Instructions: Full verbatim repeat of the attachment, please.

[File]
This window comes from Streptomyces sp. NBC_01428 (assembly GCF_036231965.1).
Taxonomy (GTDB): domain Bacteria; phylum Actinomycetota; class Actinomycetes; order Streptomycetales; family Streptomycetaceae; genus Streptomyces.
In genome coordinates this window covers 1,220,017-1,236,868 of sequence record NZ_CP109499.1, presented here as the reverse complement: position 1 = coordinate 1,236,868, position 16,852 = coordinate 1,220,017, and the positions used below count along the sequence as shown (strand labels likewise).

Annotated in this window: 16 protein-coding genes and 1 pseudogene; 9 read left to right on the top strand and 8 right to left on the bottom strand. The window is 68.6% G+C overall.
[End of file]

This window comes from Streptomyces sp. NBC_01428 (assembly GCF_036231965.1).
Taxonomy (GTDB): domain Bacteria; phylum Actinomycetota; class Actinomycetes; order Streptomycetales; family Streptomycetaceae; genus Streptomyces.
In genome coordinates this window covers 1,220,017-1,236,868 of sequence record NZ_CP109499.1, presented here as the reverse complement: position 1 = coordinate 1,236,868, position 16,852 = coordinate 1,220,017, and the positions used below count along the sequence as shown (strand labels likewise).

Annotated in this window: 16 protein-coding genes and 1 pseudogene; 9 read left to right on the top strand and 8 right to left on the bottom strand. The window is 68.6% G+C overall.